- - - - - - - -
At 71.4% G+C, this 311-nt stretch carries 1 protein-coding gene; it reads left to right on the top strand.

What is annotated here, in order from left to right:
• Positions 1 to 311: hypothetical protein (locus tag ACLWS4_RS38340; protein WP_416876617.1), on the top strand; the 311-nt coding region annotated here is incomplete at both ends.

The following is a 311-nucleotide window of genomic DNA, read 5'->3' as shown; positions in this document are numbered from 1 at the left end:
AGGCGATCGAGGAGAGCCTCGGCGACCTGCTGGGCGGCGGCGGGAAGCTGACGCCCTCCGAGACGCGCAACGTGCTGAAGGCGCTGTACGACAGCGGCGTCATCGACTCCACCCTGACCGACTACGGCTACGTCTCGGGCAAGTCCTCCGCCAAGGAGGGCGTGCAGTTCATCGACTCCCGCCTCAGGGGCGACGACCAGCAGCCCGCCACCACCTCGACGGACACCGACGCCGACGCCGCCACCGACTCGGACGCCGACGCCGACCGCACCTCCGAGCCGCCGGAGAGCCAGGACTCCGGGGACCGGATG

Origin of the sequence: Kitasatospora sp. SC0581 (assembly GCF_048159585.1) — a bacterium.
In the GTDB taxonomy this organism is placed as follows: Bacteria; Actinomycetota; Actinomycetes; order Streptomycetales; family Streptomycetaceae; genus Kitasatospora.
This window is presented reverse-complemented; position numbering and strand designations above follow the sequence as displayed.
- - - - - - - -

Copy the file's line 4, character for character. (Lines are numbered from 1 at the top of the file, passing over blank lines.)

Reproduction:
The following is a 311-nucleotide window of genomic DNA, read 5'->3' as shown; positions in this document are numbered from 1 at the left end: